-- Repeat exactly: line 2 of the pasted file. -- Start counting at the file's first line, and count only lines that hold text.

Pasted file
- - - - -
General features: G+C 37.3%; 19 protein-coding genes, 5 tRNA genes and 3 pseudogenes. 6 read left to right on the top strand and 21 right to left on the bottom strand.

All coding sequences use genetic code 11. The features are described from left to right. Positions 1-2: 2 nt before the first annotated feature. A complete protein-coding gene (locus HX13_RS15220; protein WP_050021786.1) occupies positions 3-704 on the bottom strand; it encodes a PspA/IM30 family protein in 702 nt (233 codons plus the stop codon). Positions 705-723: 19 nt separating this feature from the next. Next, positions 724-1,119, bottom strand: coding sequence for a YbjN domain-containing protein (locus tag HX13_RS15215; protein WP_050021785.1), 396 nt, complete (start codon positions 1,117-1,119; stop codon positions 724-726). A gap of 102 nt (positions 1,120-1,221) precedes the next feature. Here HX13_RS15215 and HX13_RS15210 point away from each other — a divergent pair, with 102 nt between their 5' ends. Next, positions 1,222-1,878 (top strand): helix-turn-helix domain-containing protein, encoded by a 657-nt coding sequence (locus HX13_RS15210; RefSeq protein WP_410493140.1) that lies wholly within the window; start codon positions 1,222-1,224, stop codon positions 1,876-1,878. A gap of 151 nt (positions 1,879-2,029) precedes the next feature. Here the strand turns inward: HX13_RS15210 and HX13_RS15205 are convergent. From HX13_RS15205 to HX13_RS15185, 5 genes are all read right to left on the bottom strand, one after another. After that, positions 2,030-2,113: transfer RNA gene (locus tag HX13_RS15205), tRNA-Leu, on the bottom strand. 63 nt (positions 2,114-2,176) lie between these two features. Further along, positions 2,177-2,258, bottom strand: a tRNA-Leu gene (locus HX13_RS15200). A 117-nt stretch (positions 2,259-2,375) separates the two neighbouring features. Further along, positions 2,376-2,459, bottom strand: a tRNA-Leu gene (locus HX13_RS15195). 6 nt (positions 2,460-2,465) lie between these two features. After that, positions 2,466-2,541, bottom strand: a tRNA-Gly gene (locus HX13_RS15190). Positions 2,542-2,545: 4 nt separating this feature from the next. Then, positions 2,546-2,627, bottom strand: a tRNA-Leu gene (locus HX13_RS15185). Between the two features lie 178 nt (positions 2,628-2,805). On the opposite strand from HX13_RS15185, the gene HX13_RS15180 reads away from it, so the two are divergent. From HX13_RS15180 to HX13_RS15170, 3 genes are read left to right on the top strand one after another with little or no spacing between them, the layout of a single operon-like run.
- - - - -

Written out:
All coding sequences use genetic code 11. The features are described from left to right. Positions 1-2: 2 nt before the first annotated feature. A complete protein-coding gene (locus HX13_RS15220; protein WP_050021786.1) occupies positions 3-704 on the bottom strand; it encodes a PspA/IM30 family protein in 702 nt (233 codons plus the stop codon). Positions 705-723: 19 nt separating this feature from the next. Next, positions 724-1,119, bottom strand: coding sequence for a YbjN domain-containing protein (locus tag HX13_RS15215; protein WP_050021785.1), 396 nt, complete (start codon positions 1,117-1,119; stop codon positions 724-726). A gap of 102 nt (positions 1,120-1,221) precedes the next feature. Here HX13_RS15215 and HX13_RS15210 point away from each other — a divergent pair, with 102 nt between their 5' ends. Next, positions 1,222-1,878 (top strand): helix-turn-helix domain-containing protein, encoded by a 657-nt coding sequence (locus HX13_RS15210; RefSeq protein WP_410493140.1) that lies wholly within the window; start codon positions 1,222-1,224, stop codon positions 1,876-1,878. A gap of 151 nt (positions 1,879-2,029) precedes the next feature. Here the strand turns inward: HX13_RS15210 and HX13_RS15205 are convergent. From HX13_RS15205 to HX13_RS15185, 5 genes are all read right to left on the bottom strand, one after another. After that, positions 2,030-2,113: transfer RNA gene (locus tag HX13_RS15205), tRNA-Leu, on the bottom strand. 63 nt (positions 2,114-2,176) lie between these two features. Further along, positions 2,177-2,258, bottom strand: a tRNA-Leu gene (locus HX13_RS15200). A 117-nt stretch (positions 2,259-2,375) separates the two neighbouring features. Further along, positions 2,376-2,459, bottom strand: a tRNA-Leu gene (locus HX13_RS15195). 6 nt (positions 2,460-2,465) lie between these two features. After that, positions 2,466-2,541, bottom strand: a tRNA-Gly gene (locus HX13_RS15190). Positions 2,542-2,545: 4 nt separating this feature from the next. Then, positions 2,546-2,627, bottom strand: a tRNA-Leu gene (locus HX13_RS15185). Between the two features lie 178 nt (positions 2,628-2,805). On the opposite strand from HX13_RS15185, the gene HX13_RS15180 reads away from it, so the two are divergent. From HX13_RS15180 to HX13_RS15170, 3 genes are read left to right on the top strand one after another with little or no spacing between them, the layout of a single operon-like run.